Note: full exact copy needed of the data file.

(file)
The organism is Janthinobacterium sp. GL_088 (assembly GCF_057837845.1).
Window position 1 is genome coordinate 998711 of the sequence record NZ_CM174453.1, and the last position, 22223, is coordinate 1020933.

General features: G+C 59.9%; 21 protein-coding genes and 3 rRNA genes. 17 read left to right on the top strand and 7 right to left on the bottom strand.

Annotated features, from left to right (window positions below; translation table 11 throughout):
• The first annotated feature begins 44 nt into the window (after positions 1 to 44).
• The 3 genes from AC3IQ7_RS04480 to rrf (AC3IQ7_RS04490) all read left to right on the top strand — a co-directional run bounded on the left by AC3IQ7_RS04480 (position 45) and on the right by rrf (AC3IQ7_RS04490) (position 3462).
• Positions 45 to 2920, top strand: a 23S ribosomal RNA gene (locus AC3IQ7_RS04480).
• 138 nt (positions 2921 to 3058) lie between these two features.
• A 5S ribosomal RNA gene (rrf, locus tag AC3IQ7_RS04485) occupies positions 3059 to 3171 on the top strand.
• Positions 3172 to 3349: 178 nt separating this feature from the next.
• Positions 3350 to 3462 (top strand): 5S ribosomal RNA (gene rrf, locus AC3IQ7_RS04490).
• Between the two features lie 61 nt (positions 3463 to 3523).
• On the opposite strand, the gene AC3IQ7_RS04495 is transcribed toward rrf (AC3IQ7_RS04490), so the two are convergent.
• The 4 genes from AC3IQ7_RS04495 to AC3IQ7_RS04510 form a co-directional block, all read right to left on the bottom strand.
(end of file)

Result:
The organism is Janthinobacterium sp. GL_088 (assembly GCF_057837845.1).
Window position 1 is genome coordinate 998711 of the sequence record NZ_CM174453.1, and the last position, 22223, is coordinate 1020933.

General features: G+C 59.9%; 21 protein-coding genes and 3 rRNA genes. 17 read left to right on the top strand and 7 right to left on the bottom strand.

Annotated features, from left to right (window positions below; translation table 11 throughout):
• The first annotated feature begins 44 nt into the window (after positions 1 to 44).
• The 3 genes from AC3IQ7_RS04480 to rrf (AC3IQ7_RS04490) all read left to right on the top strand — a co-directional run bounded on the left by AC3IQ7_RS04480 (position 45) and on the right by rrf (AC3IQ7_RS04490) (position 3462).
• Positions 45 to 2920, top strand: a 23S ribosomal RNA gene (locus AC3IQ7_RS04480).
• 138 nt (positions 2921 to 3058) lie between these two features.
• A 5S ribosomal RNA gene (rrf, locus tag AC3IQ7_RS04485) occupies positions 3059 to 3171 on the top strand.
• Positions 3172 to 3349: 178 nt separating this feature from the next.
• Positions 3350 to 3462 (top strand): 5S ribosomal RNA (gene rrf, locus AC3IQ7_RS04490).
• Between the two features lie 61 nt (positions 3463 to 3523).
• On the opposite strand, the gene AC3IQ7_RS04495 is transcribed toward rrf (AC3IQ7_RS04490), so the two are convergent.
• The 4 genes from AC3IQ7_RS04495 to AC3IQ7_RS04510 form a co-directional block, all read right to left on the bottom strand.